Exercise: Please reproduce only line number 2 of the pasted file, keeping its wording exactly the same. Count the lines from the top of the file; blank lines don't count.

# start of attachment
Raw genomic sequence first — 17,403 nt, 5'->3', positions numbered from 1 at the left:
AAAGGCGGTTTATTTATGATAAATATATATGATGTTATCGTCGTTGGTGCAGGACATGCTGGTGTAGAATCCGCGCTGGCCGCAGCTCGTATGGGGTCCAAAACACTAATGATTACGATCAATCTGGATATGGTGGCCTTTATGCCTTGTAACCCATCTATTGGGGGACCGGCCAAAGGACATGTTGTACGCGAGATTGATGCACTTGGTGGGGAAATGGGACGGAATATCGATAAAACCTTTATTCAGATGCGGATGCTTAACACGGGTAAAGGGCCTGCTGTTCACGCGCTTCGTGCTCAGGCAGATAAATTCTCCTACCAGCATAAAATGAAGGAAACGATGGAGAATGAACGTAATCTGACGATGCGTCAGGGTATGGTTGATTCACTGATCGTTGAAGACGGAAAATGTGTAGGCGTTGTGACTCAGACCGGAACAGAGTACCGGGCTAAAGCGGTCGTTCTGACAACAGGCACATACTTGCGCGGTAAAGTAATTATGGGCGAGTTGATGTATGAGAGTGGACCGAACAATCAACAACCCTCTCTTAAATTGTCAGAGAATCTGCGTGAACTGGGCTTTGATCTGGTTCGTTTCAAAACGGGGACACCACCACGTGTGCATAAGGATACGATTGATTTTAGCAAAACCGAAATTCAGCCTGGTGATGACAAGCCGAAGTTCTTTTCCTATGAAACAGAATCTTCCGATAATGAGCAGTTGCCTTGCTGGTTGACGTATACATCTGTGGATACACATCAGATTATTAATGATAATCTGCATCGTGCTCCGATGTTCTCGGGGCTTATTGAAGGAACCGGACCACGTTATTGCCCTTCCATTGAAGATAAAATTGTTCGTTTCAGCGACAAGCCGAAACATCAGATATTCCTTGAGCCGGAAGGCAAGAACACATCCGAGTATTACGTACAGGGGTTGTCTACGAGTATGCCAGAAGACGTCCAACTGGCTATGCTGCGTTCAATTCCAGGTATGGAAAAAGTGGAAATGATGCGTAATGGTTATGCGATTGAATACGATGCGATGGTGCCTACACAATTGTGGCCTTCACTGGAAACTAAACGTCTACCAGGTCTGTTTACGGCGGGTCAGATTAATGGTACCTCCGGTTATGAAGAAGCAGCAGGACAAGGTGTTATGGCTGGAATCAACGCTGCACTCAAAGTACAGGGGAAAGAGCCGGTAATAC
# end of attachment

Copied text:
AAAGGCGGTTTATTTATGATAAATATATATGATGTTATCGTCGTTGGTGCAGGACATGCTGGTGTAGAATCCGCGCTGGCCGCAGCTCGTATGGGGTCCAAAACACTAATGATTACGATCAATCTGGATATGGTGGCCTTTATGCCTTGTAACCCATCTATTGGGGGACCGGCCAAAGGACATGTTGTACGCGAGATTGATGCACTTGGTGGGGAAATGGGACGGAATATCGATAAAACCTTTATTCAGATGCGGATGCTTAACACGGGTAAAGGGCCTGCTGTTCACGCGCTTCGTGCTCAGGCAGATAAATTCTCCTACCAGCATAAAATGAAGGAAACGATGGAGAATGAACGTAATCTGACGATGCGTCAGGGTATGGTTGATTCACTGATCGTTGAAGACGGAAAATGTGTAGGCGTTGTGACTCAGACCGGAACAGAGTACCGGGCTAAAGCGGTCGTTCTGACAACAGGCACATACTTGCGCGGTAAAGTAATTATGGGCGAGTTGATGTATGAGAGTGGACCGAACAATCAACAACCCTCTCTTAAATTGTCAGAGAATCTGCGTGAACTGGGCTTTGATCTGGTTCGTTTCAAAACGGGGACACCACCACGTGTGCATAAGGATACGATTGATTTTAGCAAAACCGAAATTCAGCCTGGTGATGACAAGCCGAAGTTCTTTTCCTATGAAACAGAATCTTCCGATAATGAGCAGTTGCCTTGCTGGTTGACGTATACATCTGTGGATACACATCAGATTATTAATGATAATCTGCATCGTGCTCCGATGTTCTCGGGGCTTATTGAAGGAACCGGACCACGTTATTGCCCTTCCATTGAAGATAAAATTGTTCGTTTCAGCGACAAGCCGAAACATCAGATATTCCTTGAGCCGGAAGGCAAGAACACATCCGAGTATTACGTACAGGGGTTGTCTACGAGTATGCCAGAAGACGTCCAACTGGCTATGCTGCGTTCAATTCCAGGTATGGAAAAAGTGGAAATGATGCGTAATGGTTATGCGATTGAATACGATGCGATGGTGCCTACACAATTGTGGCCTTCACTGGAAACTAAACGTCTACCAGGTCTGTTTACGGCGGGTCAGATTAATGGTACCTCCGGTTATGAAGAAGCAGCAGGACAAGGTGTTATGGCTGGAATCAACGCTGCACTCAAAGTACAGGGGAAAGAGCCGGTAATAC